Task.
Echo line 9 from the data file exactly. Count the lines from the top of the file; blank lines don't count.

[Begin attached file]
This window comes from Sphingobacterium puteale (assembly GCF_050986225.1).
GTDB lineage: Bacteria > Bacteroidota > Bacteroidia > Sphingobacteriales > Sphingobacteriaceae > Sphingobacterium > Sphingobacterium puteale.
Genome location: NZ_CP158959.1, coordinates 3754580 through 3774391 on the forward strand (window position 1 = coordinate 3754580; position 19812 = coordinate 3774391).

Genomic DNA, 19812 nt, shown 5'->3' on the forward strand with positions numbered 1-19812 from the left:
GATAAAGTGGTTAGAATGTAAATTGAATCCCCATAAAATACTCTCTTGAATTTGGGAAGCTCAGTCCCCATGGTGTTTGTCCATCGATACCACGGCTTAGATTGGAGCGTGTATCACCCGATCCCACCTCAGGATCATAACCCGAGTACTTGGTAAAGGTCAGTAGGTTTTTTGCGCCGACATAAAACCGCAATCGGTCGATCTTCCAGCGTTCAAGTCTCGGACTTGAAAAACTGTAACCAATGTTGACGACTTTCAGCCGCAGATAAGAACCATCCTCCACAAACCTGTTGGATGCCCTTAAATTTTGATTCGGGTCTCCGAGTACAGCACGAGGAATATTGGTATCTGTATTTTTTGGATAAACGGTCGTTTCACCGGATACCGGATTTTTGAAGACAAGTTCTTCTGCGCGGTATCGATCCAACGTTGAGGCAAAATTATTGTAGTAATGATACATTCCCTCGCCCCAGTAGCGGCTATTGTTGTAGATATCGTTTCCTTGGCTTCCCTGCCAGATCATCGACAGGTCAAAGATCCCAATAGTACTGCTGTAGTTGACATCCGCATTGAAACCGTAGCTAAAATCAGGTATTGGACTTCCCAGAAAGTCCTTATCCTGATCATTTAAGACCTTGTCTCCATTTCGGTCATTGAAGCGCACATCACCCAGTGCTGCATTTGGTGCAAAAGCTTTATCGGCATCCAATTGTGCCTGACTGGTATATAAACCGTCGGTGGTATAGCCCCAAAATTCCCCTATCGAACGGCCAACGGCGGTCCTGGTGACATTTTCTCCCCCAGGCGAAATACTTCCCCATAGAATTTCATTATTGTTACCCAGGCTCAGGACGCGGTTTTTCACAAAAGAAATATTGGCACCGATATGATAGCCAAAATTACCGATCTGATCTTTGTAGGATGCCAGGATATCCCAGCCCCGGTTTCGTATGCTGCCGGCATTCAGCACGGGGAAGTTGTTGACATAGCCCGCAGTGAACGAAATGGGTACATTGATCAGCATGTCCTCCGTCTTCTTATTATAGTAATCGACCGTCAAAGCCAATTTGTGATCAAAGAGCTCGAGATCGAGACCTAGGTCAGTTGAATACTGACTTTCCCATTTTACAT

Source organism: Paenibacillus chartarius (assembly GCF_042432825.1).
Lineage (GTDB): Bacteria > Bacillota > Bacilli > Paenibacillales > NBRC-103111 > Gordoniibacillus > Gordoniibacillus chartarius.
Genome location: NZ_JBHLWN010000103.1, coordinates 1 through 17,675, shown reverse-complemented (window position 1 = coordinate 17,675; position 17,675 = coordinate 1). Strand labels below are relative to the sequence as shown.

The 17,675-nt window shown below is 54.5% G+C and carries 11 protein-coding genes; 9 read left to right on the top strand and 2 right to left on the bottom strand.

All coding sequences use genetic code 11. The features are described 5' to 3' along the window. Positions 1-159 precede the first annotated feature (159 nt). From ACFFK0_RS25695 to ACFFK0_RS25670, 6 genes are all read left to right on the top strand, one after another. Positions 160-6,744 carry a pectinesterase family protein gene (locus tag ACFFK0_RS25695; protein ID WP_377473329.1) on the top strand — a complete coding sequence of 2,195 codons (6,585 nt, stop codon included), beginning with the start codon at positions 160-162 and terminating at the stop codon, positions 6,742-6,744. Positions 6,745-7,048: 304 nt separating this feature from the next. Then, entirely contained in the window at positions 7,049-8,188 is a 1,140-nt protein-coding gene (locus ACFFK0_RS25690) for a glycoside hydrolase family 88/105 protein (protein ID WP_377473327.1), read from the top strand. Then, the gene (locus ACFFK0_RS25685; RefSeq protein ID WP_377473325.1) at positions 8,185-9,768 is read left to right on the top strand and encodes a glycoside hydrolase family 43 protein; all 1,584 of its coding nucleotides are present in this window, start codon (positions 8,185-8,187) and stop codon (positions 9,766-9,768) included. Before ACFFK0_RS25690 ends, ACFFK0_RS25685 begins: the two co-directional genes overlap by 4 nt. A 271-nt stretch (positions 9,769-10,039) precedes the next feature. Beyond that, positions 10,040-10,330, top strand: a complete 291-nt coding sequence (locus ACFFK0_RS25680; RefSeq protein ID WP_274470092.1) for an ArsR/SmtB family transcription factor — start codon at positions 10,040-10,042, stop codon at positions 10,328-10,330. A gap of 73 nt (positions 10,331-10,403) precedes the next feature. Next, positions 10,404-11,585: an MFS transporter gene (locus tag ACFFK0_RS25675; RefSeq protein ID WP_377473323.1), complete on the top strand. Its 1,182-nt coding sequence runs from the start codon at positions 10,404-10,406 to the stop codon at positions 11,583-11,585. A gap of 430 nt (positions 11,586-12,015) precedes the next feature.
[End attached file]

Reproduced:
The 17,675-nt window shown below is 54.5% G+C and carries 11 protein-coding genes; 9 read left to right on the top strand and 2 right to left on the bottom strand.